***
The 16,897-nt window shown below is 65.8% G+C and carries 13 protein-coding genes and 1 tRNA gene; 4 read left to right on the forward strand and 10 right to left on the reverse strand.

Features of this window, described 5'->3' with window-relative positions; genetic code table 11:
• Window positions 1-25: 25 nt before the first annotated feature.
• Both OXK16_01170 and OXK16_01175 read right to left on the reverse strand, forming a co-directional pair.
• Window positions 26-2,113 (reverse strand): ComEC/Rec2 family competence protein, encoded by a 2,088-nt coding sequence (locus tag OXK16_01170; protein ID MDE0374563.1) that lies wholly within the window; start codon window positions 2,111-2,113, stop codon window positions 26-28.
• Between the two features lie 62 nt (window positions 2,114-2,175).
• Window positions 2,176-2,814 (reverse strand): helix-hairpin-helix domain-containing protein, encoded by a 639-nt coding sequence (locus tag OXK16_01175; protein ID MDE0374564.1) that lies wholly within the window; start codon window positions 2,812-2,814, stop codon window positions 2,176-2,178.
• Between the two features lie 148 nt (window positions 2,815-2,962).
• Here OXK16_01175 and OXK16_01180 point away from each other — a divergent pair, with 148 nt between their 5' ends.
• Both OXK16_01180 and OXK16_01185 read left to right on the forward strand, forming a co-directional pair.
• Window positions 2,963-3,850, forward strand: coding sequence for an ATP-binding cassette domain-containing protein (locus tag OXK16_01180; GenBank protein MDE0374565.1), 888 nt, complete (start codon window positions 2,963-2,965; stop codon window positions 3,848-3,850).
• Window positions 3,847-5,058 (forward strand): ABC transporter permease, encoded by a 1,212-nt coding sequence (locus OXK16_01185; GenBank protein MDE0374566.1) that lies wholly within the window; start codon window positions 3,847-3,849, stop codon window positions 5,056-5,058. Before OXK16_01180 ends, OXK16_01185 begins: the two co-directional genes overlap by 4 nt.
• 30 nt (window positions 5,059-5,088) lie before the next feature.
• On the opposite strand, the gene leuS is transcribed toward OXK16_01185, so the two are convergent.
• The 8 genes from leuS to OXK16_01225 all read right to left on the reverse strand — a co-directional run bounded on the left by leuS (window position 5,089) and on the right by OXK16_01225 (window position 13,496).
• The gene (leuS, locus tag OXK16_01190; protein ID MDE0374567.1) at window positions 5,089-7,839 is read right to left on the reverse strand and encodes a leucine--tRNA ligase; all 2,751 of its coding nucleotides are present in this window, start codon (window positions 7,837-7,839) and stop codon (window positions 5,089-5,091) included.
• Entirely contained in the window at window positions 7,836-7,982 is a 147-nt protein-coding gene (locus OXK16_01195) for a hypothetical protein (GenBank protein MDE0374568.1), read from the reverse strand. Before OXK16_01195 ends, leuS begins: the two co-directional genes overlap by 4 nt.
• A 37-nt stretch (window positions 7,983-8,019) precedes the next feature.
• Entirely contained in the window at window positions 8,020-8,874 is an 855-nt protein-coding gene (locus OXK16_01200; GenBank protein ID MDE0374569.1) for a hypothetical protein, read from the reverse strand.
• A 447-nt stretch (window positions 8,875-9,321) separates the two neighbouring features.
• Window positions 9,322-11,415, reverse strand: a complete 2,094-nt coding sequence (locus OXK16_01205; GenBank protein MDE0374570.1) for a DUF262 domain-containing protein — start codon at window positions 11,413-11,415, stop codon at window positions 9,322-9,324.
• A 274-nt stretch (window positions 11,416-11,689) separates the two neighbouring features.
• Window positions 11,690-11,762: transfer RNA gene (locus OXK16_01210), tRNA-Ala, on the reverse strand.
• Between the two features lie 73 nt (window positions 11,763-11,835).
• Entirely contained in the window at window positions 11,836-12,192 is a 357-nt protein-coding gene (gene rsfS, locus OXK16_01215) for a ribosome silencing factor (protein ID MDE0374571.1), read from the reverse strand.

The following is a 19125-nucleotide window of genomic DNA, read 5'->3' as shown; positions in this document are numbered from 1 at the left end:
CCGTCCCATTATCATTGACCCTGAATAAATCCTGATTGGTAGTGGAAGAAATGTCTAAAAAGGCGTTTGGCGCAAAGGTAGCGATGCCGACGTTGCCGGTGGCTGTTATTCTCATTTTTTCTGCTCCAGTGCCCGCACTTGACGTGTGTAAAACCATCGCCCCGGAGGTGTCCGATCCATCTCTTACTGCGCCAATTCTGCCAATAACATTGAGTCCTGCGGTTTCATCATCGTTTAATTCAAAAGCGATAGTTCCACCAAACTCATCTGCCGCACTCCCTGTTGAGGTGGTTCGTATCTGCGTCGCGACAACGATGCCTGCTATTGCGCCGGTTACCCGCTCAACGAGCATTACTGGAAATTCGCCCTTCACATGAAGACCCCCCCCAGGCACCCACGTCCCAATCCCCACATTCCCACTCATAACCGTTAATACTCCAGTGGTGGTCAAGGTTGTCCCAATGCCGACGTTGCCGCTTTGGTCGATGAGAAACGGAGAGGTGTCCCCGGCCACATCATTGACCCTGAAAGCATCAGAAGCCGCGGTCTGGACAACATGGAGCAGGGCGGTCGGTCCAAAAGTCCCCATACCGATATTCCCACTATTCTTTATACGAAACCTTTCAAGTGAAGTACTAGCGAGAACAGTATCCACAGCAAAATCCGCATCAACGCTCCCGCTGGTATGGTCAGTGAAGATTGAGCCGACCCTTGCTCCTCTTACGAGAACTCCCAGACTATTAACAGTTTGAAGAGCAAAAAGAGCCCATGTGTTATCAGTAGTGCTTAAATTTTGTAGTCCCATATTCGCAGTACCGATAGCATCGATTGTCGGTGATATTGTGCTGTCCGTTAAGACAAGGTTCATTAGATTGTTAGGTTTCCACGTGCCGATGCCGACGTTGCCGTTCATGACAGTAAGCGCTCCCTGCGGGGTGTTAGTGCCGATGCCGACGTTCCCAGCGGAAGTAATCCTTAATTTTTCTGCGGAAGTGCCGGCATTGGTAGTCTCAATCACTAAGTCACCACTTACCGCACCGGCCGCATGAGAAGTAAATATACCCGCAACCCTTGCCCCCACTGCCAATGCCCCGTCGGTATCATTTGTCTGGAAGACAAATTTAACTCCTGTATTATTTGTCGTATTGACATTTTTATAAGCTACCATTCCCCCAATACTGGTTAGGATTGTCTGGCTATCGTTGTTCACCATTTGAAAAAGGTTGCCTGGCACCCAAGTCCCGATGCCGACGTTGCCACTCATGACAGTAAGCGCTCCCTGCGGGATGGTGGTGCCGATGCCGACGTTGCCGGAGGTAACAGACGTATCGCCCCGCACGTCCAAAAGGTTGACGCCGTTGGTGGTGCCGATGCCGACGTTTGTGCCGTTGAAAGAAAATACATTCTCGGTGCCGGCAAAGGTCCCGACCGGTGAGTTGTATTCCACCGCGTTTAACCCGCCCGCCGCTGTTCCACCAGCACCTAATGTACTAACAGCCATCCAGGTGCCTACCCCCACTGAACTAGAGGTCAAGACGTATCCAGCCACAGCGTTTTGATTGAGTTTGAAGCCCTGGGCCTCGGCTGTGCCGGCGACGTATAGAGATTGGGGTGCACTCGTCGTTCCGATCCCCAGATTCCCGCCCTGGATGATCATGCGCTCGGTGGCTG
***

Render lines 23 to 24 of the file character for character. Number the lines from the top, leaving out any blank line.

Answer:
• Window positions 11,690-11,762: transfer RNA gene (locus OXK16_01210), tRNA-Ala, on the reverse strand.
• Between the two features lie 73 nt (window positions 11,763-11,835).